Sunday, September 20, 2020

A CLOUD IN MY HAND -- Erika Byrne-Ludwig

A mistake to dismiss the "cloud" you get in this collection of nearly four dozen spellbinding tales from Australian author Erika Byrne-Ludwig as just a quaint poetic metaphor, or maybe a clever reference to the ubiquitous digital clouds we keep hearing about but never see. Of course it’s a metaphor, Byrne-Ludwig's cloud, but “quaint” doesn’t come close to describing the power you’ll find between the covers of A Cloud in My Hand. Not if you've experienced any of the myriad faces ordinary clouds sometimes reveal to us. More intrusive than Joni's “illusions,” these bring thunder and lightning and wind and sleet and hail and horror and death: dark, forbidding miens that lurk behind the clean, happy fluffs we watch breezing across an innocent blue sky on a perfect day.


The cloud Byrne-Ludwig hands us with these stories arrived from a kaleidoscopic imagination that fabricates scenarios so diverse they’re apt to whirl from terror to laughter at the flip of a page, from an old woman tortured and beaten in her home for $15 to a lonely zombie on leave from his grave one night, who sneaks around spying on his widow, moves a ladder to confound the man who lives with her now, shuffles back to his grave, and climbs in, undoubtedly sporting a toothy grin on his undead face.

An even greater appeal than the stories themselves is the author’s voice, a soft, almost tentative invitation to participate in the telling. Its gentle approach draws me into an illusion of floating free from the usual narrative signposts that indicate direction, that neither of us by ourselves feels confident of what to expect for the characters, what will happen to them, how their story will end. It’s similar to the spell cast by some of the classic Russian writers, whose characters find themselves looking inward as circumstances conspire to put them in a situation where they’re unsure of their capability to affect a desired outcome. And we can’t help them, neither author nor reader. The characters are on their own. All we can do is watch, fascinated by their self-discovery, as are they, and hope, we and they, that things will work out for the better. And whether they do or they don’t, we are with them all of the way.

My favorite of these forty-six stories, one I will carry with me as long as any of those by my favorite Russian author, coincidentally shares a word in its title with one of the master’s best-known works. It’s a word I think of as ironically cheery in both contexts. I can imagine an appreciative sparkle appearing in Anton Chekhov’s eyes had impossible fortune allowed him to read Byrne-Ludwig’s A Cherry-Pink Moment.

It’s a bitter cold, windy winter morning, and Roselyn is commuting by bus to work. When the bus stops at a traffic light she sees a woman selling newspapers on a platform beside the road. The woman is dressed too lightly for the cold, wind “rippling through her shirt and spinning her trousers around her legs...Her ruddy face, her thin purple lips, her small tuft of hair, all taking the brunt of the wind.” It bothers Roselyn seeing the woman for the next several days selling papers in the same place, under dressed the same way, and one day on her lunch break, on an impulse, she buys a cherry-pink jumper for the woman.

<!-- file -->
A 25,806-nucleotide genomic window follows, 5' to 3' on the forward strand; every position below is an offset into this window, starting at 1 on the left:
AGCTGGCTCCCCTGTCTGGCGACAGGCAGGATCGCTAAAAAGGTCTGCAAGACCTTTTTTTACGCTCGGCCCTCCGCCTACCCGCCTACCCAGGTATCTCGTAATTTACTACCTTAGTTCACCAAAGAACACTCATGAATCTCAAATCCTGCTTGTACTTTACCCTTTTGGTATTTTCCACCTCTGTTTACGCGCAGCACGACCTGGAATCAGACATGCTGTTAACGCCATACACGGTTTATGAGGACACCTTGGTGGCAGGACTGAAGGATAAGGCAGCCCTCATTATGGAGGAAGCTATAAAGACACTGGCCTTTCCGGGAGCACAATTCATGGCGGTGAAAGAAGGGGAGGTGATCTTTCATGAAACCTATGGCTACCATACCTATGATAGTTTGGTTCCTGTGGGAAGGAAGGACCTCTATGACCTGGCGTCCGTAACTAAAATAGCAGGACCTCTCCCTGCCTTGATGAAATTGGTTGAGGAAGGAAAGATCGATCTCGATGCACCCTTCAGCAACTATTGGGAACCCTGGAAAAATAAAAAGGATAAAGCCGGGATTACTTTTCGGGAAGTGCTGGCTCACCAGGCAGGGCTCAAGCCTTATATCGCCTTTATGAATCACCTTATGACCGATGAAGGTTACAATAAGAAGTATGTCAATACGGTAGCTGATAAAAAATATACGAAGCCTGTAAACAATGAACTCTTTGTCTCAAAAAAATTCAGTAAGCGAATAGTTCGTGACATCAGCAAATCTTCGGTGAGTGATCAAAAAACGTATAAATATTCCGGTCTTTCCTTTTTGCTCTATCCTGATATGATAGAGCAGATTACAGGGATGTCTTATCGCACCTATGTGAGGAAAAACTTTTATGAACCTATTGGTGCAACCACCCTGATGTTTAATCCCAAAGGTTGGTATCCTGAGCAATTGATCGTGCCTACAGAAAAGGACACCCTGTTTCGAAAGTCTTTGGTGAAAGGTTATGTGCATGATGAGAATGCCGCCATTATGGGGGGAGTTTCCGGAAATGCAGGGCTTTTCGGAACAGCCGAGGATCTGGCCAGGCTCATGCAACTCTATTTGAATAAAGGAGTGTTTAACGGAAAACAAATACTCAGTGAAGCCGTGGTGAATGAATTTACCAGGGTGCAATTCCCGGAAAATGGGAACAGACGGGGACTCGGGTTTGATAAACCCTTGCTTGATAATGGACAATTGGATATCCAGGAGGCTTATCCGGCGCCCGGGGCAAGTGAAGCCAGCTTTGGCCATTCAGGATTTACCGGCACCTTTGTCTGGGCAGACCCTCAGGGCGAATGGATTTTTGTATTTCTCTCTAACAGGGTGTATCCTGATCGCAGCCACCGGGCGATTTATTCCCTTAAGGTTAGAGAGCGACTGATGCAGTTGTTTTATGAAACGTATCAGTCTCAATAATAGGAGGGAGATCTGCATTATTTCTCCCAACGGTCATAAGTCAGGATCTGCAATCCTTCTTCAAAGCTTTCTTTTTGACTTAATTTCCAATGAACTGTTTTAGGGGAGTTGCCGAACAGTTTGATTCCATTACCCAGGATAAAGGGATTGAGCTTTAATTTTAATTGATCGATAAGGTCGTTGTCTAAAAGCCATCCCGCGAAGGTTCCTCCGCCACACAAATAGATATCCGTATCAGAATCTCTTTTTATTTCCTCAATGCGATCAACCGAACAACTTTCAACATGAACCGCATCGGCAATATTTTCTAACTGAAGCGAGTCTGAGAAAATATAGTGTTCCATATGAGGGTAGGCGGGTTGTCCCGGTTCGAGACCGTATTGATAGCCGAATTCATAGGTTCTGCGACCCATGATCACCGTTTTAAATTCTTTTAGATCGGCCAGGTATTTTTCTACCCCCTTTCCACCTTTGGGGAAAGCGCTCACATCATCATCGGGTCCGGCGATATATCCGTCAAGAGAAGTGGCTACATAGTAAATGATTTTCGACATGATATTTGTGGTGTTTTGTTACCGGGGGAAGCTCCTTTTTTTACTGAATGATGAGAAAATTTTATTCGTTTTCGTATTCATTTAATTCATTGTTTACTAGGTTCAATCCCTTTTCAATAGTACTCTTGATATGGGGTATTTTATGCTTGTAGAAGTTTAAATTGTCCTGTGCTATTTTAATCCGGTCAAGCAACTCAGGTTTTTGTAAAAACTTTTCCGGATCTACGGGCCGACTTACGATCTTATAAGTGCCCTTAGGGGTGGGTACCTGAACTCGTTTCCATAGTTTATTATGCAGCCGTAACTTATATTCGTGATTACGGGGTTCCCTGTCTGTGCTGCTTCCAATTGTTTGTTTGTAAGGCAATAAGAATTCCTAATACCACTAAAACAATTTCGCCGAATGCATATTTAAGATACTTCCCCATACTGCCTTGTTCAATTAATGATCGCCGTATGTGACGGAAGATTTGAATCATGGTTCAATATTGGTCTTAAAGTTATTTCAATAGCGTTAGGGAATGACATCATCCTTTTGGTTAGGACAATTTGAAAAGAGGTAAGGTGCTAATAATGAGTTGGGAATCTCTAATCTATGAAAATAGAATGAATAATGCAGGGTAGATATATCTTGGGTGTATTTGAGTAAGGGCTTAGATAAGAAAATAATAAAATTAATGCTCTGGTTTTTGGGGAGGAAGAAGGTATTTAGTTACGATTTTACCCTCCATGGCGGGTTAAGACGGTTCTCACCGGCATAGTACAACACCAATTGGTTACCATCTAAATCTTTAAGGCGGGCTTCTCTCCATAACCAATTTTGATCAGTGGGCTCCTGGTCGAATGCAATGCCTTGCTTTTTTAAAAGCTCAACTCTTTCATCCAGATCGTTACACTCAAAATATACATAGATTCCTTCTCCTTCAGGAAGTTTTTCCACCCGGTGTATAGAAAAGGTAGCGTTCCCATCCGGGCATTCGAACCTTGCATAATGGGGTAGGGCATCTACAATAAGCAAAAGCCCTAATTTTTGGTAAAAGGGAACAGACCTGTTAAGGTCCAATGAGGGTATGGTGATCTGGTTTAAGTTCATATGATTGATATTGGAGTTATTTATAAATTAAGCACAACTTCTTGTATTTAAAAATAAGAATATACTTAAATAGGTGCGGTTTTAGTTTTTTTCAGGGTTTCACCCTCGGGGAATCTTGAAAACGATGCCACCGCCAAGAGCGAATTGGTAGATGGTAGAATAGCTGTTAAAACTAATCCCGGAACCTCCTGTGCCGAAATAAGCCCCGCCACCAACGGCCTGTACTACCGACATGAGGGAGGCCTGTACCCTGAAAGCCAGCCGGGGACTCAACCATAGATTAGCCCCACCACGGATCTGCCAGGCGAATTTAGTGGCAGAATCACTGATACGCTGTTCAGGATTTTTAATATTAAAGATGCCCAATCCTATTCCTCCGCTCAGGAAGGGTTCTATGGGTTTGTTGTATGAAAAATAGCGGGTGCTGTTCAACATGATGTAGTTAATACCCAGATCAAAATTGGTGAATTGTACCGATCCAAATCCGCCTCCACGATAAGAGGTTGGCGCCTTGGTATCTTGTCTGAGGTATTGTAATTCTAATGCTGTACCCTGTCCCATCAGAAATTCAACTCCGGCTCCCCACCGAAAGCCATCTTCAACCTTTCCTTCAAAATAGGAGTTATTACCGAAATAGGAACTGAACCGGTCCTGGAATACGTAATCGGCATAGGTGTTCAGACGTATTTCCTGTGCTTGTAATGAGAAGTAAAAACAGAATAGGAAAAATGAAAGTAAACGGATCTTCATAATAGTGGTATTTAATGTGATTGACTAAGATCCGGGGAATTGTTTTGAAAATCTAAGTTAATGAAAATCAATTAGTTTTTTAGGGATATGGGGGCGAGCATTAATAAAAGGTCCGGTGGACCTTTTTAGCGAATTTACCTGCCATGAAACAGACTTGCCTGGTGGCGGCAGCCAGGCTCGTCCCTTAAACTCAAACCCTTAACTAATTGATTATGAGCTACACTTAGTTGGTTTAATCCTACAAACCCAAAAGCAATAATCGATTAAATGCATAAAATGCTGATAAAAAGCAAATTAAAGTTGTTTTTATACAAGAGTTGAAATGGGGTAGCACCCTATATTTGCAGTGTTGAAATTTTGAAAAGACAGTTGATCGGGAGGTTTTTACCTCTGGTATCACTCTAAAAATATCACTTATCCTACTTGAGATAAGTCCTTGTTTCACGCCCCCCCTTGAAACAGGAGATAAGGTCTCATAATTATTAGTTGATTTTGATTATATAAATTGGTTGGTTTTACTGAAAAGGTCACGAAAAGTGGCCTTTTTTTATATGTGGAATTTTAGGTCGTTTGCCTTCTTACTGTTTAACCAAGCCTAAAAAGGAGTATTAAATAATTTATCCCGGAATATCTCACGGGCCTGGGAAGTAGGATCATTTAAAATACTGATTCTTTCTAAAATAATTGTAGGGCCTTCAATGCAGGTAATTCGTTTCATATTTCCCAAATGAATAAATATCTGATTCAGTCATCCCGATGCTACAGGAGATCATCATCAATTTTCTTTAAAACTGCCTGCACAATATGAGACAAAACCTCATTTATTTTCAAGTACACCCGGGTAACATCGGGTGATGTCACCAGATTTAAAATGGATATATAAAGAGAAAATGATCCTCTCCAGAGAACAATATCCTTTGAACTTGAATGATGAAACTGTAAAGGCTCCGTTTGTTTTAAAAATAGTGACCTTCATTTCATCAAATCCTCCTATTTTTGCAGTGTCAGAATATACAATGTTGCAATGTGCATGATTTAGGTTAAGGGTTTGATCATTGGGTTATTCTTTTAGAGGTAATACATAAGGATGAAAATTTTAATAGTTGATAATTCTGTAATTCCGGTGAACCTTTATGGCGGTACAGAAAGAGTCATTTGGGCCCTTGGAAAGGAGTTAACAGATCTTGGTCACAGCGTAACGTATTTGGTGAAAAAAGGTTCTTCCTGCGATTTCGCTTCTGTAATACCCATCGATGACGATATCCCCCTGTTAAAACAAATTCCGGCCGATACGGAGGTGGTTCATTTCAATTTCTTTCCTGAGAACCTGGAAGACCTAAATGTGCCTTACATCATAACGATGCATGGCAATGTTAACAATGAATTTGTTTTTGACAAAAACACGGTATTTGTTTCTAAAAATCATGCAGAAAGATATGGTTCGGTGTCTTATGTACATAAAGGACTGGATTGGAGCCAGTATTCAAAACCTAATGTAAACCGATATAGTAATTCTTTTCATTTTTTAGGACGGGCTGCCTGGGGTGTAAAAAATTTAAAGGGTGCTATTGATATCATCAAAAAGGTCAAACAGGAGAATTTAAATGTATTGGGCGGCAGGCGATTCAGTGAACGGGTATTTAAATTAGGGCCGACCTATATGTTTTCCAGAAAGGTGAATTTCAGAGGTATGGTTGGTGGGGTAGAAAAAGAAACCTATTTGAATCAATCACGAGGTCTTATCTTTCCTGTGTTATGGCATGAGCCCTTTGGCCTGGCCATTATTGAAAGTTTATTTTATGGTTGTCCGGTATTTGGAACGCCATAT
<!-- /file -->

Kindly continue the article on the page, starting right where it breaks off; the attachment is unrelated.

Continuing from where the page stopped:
But being shy by nature, Roselyn then wonders how the woman might receive her gift. “A turmoil began in her mind, questions about giving, about the right to assess people’s needs. These troubled her for a couple of days, but then, straightening her plump shoulders and raising resolutely her double-chin out of her scarf, she came to the conclusion that the paper lady needed her help. Who knows, her eyes...might flicker with joy when looking at the woolen jumper.

She decided to give it a try, encouraging herself as she often did: Come on, Rose, you can do it. It was mid-winter, a long month of cold winds ahead. This prompted her to act. She got off the bus and walked up to the lady with a shy smile, bought a paper held out to her. The woman’s hand was purple-blue. Just like the vase on my table with the bunch of irises, Roselyn thought..."

That’s as far as we go here. Roselyn and Byrne-Ludwig can take you the rest of the way. Come on, reader, you can do it!

You can get your copy of A Cloud in My Hand from her directly. Here’s her email. Give her a shout:



  1. Hi Mathew
    You've done an excellent job with my collection. Congratulations and many thanks. I enjoyed your analysis of clouds in general. You read my thoughts about their various moods. Much appreciated. I can see you liked "A Cherry-Pink Moment". This was very loosely-based on one of my experiences, without ever having had Rose's courage ...

    Overall, I'm thrilled by your careful reading and your kind and sharp assessment.

    All the best. No doubt you're working on other projects.


    1. It was a pleasure, Erika. You're a fine and exciting writer!

  2. Good article. I'm going through many of these issues as well..

  3. Today, I went to the beach with my kids. I found a sea shell and gave it to my 4 year old
    daughter and said "You can hear the ocean if you put this to your ear." She
    put the shell to her ear and screamed. There was a hermit crab inside and it pinched her ear.

    She never wants to go back! LoL I know this is totally off topic but I had to
    tell someone!